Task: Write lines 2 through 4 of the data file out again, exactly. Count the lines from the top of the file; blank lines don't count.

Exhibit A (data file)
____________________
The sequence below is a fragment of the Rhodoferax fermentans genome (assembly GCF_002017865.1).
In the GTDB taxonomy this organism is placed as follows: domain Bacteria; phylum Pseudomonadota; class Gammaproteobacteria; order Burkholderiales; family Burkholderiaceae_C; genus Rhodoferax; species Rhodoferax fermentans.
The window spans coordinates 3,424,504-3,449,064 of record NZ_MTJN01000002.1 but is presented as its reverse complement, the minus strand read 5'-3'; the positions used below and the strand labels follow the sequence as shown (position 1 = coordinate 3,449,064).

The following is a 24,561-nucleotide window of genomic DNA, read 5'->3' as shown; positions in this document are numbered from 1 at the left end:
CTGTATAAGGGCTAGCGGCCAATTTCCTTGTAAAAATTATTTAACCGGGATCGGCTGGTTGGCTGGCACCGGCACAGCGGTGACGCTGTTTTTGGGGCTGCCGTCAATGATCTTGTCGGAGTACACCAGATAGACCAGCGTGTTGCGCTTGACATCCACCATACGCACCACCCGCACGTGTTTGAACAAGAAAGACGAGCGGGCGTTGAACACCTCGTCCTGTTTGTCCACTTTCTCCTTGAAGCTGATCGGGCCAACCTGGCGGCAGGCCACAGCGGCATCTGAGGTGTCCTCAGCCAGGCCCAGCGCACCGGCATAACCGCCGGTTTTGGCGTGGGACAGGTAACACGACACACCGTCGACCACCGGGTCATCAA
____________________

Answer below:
In the GTDB taxonomy this organism is placed as follows: domain Bacteria; phylum Pseudomonadota; class Gammaproteobacteria; order Burkholderiales; family Burkholderiaceae_C; genus Rhodoferax; species Rhodoferax fermentans.
The window spans coordinates 3,424,504-3,449,064 of record NZ_MTJN01000002.1 but is presented as its reverse complement, the minus strand read 5'-3'; the positions used below and the strand labels follow the sequence as shown (position 1 = coordinate 3,449,064).

The following is a 24,561-nucleotide window of genomic DNA, read 5'->3' as shown; positions in this document are numbered from 1 at the left end: